Once coordinates are chosen, a portal (always 4×5 and including the corners) including portal blocks is constructed at the target coordinates, replacing anything in the way.

If a portal is forced into water or lava, the liquid will immediately flow into the generated air blocks, leaving you with no airspace. However, a glitch can prevent this water from flowing into the portal: if liquid would flow both vertically and horizontally into the air pocket, it instead flows only vertically, so the blocks on the platform's outer corners never become water source blocks.


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1.2.0October 4, 2010A poster on Notch's blog announced a new "hell world," and hinted that it would utilize portals for fast travels.
October 22, 2010Originally, ghasts were intended to spawn from Nether portals (referred to as "gates") in the Overworld. However, this ability has not yet been implemented.[1]
October 29, 2010Notch sent a preview of the Halloween Update to two gaming companies; their articles[2][3] detailed the usage of nether portals, used for entering what was then known as "the Slip".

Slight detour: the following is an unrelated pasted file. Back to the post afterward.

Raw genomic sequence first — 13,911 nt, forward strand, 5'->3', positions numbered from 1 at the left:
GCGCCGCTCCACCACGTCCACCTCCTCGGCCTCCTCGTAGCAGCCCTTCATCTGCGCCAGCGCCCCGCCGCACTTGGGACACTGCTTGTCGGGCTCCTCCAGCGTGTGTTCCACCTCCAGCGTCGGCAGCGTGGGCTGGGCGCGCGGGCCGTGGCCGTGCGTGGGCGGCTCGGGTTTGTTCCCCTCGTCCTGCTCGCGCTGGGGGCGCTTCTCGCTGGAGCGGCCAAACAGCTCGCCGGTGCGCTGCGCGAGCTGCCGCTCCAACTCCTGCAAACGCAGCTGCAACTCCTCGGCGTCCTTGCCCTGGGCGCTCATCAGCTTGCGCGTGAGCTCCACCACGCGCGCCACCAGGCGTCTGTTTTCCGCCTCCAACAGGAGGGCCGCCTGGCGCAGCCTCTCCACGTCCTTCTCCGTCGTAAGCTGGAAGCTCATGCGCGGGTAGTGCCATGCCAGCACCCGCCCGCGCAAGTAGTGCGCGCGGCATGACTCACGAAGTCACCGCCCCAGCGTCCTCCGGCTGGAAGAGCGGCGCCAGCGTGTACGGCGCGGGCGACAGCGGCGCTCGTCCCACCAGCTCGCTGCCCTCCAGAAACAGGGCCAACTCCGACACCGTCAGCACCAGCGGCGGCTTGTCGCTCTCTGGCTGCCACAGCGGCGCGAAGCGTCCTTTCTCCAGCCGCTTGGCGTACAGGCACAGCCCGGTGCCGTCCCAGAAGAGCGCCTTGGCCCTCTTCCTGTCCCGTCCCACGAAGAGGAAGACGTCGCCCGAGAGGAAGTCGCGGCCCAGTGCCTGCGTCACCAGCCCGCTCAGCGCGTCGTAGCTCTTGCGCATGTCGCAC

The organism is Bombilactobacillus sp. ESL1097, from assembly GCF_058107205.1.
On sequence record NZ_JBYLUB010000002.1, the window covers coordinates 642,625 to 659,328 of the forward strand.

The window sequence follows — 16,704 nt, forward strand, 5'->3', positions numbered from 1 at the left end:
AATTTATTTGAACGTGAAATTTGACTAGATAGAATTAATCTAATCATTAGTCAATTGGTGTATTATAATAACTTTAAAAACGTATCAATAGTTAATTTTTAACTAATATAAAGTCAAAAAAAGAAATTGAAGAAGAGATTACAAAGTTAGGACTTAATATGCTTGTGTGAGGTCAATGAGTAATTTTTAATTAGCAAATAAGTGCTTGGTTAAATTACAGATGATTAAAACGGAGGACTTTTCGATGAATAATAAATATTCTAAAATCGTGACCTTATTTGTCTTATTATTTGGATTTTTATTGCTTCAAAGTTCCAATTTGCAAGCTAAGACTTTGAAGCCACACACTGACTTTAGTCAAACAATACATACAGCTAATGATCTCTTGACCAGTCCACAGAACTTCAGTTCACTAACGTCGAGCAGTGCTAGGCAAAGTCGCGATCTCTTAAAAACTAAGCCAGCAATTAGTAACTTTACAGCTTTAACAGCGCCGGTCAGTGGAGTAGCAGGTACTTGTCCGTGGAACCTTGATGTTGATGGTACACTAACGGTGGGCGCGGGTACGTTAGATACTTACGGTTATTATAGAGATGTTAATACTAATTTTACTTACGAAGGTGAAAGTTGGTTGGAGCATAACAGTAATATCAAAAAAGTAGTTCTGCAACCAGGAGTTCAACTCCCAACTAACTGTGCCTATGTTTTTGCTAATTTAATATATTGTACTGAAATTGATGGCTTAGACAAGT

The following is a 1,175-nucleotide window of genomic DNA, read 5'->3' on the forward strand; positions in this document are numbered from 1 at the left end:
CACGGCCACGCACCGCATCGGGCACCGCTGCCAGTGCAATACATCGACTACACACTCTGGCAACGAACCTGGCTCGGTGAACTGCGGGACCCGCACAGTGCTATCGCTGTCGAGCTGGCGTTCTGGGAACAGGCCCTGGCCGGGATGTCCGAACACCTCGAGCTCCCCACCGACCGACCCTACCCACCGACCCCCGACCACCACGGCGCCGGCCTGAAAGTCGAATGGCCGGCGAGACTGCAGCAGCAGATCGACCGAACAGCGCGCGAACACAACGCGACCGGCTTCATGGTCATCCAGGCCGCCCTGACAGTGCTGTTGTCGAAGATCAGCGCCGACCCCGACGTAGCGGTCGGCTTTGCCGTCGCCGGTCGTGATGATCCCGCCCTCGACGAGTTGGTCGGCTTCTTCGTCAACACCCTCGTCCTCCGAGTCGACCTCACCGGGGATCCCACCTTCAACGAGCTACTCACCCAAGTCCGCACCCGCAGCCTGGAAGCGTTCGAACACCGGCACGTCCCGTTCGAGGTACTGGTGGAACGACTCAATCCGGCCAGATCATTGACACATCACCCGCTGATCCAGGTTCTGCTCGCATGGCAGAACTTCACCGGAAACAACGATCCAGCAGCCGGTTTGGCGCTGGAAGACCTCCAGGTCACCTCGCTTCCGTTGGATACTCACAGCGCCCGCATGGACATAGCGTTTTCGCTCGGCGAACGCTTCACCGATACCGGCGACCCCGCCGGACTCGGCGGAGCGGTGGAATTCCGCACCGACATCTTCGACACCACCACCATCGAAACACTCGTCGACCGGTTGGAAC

Halloween UpdateAdded Nether Portals.
1.2.2The player could create a Nether Portal by pressing F4 (presumably a developer testing function).
1.2.3Removed F4 cheat.
1.6Before this, Nether Portals could be created in SMP servers but did not function to teleport players to The Nether, thus SMP servers required modding to access the Nether. Now, Nether Portals work in SMP.
Official release
1.0.0?It was possible to smash portals by simply punching them.
Beta 1.9-pre4The portal has changed, having a slightly darker look.
?It is no longer possible to deactivate Nether Portals with water or lava. Either will stop before hitting the portal and act as though portal is solid object. But placing a water block instead of fire in the portal, will automatically deactivate the portal.
1.2.112w08aYou can (again) smash a Nether portal in Creative by punching it. It makes the same sound as glass being destroyed.
1.2.1The Overworld's height limit was raised to 256, but portals from the Nether would not find portals above Y=128.
1.3.112w22aZombie pigmen will rarely spawn from Nether Portals in the overworld.
1.3.1Portals from the Nether now search the entire height of the Overworld.
1.4.212w34aEntities can travel through portals.
12w38aThe Nether is loaded faster when traveling through a portal in Survival mode and is loaded immediately when in Creative mode.